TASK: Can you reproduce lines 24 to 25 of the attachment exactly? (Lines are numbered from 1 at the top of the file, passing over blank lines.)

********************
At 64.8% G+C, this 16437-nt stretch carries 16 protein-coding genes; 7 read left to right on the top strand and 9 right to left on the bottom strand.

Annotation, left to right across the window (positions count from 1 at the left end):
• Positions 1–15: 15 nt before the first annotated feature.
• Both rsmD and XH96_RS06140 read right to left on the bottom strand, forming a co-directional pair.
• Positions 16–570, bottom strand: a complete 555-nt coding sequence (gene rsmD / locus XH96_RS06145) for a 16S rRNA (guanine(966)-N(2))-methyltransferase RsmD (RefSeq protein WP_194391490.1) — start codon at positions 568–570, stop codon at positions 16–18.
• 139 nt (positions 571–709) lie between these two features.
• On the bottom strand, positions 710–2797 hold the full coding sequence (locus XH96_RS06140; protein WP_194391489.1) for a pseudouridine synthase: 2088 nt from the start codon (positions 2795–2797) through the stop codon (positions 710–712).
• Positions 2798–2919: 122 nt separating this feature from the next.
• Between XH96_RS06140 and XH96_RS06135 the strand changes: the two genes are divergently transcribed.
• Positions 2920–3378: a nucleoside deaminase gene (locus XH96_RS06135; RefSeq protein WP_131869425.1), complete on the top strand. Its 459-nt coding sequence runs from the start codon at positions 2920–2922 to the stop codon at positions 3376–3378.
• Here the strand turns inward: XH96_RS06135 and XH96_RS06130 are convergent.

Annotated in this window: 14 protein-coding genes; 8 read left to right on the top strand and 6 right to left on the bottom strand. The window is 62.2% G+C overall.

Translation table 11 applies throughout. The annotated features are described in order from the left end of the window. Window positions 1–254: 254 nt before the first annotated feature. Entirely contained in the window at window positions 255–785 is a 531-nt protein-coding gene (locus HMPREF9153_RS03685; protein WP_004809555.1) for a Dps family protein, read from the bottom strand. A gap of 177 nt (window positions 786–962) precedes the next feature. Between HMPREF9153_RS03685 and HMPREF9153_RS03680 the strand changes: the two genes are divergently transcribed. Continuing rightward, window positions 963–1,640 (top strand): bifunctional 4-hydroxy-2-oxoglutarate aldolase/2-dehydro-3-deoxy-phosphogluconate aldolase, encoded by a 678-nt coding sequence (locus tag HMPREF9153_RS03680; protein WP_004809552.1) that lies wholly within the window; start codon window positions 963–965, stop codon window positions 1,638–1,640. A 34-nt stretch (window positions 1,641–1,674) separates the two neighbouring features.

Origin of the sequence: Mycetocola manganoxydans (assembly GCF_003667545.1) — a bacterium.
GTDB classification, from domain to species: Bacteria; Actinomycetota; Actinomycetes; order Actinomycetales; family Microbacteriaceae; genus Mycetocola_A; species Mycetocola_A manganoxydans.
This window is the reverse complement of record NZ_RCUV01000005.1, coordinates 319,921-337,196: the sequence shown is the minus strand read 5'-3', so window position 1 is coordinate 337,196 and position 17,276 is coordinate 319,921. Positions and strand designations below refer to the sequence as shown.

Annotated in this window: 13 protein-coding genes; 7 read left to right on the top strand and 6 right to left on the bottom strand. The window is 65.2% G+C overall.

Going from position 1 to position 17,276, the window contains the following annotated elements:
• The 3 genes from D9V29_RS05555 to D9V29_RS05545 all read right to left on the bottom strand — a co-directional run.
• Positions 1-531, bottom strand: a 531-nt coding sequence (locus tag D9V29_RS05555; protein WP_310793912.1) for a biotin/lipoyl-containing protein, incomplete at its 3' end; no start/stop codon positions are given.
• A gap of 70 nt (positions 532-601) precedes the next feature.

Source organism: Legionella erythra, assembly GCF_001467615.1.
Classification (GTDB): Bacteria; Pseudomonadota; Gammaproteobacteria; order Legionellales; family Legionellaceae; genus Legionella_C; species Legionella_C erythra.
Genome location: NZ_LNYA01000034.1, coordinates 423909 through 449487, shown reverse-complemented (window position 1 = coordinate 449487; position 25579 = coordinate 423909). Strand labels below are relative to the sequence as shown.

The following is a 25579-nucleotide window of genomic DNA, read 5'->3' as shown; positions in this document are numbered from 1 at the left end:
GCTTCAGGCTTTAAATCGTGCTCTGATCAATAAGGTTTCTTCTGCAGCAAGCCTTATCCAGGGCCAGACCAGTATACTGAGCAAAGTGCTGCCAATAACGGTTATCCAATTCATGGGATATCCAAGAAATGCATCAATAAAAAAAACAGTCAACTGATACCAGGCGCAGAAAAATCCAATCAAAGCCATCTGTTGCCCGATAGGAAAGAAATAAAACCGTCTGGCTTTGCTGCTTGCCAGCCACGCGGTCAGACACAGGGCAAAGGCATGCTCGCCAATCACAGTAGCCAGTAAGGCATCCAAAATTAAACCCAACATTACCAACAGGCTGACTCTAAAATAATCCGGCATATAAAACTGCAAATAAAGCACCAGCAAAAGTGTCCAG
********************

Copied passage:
Genome location: NZ_LNYA01000034.1, coordinates 423909 through 449487, shown reverse-complemented (window position 1 = coordinate 449487; position 25579 = coordinate 423909). Strand labels below are relative to the sequence as shown.

The following is a 25579-nucleotide window of genomic DNA, read 5'->3' as shown; positions in this document are numbered from 1 at the left end: